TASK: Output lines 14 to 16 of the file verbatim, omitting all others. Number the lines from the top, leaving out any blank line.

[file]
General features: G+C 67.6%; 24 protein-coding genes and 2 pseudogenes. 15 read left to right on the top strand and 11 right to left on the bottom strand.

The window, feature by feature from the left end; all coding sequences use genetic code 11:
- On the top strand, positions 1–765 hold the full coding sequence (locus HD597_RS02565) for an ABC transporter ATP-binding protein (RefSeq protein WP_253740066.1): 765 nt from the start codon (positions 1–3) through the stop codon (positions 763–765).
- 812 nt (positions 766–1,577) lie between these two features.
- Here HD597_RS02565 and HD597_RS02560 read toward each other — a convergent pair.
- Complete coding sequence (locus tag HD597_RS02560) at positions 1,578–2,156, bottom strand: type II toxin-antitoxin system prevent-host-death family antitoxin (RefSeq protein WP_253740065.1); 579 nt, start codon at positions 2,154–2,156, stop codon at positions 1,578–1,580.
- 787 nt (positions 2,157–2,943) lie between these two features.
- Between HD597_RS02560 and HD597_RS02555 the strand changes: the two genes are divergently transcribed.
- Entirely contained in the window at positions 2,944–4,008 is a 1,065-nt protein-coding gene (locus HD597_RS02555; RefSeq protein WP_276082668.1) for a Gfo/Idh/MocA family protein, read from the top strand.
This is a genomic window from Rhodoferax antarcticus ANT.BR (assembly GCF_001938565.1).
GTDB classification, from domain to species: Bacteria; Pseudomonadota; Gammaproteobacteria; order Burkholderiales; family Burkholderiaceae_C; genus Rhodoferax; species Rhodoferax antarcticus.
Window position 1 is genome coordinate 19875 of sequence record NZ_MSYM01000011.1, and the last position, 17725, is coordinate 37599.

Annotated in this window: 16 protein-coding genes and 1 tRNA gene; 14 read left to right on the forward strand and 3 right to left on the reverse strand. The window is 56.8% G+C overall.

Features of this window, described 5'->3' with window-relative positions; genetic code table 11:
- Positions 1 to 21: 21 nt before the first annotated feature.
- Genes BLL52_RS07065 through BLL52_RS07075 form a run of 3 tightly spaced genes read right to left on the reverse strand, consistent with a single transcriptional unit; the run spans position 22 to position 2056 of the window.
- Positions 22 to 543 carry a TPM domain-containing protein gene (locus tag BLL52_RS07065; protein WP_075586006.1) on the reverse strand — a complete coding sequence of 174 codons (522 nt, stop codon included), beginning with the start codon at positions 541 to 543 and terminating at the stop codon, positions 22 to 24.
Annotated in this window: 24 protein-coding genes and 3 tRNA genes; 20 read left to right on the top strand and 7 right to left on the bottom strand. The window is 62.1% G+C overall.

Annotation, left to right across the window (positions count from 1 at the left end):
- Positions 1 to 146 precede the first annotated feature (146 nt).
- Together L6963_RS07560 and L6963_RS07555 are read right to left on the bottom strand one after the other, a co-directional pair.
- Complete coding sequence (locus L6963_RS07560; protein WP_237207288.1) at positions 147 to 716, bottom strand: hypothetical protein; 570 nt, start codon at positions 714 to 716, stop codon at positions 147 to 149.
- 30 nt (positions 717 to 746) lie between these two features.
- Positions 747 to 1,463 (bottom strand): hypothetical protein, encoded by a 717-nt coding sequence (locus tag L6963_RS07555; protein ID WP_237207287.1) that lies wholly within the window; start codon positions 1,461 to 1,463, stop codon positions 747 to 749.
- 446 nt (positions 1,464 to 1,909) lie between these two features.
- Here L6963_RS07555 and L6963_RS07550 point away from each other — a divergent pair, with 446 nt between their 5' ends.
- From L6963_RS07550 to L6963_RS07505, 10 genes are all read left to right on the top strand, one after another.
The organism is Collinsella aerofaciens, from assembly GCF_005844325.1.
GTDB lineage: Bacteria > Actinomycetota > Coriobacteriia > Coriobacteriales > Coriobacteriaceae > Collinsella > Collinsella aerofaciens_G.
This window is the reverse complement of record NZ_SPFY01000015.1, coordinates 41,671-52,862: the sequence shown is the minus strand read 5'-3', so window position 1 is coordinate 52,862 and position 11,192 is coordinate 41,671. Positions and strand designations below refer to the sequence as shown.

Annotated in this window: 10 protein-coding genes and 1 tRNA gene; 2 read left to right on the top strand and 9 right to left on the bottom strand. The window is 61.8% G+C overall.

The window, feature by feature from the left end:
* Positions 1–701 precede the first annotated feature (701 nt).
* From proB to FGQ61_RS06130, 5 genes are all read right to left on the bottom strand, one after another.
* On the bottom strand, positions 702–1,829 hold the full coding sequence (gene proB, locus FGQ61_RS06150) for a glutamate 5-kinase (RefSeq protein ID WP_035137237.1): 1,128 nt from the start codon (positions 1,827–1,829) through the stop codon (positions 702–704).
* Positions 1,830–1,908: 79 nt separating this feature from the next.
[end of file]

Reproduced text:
Features of this window, described 5'->3' with window-relative positions; genetic code table 11:
- Positions 1 to 21: 21 nt before the first annotated feature.
- Genes BLL52_RS07065 through BLL52_RS07075 form a run of 3 tightly spaced genes read right to left on the reverse strand, consistent with a single transcriptional unit; the run spans position 22 to position 2056 of the window.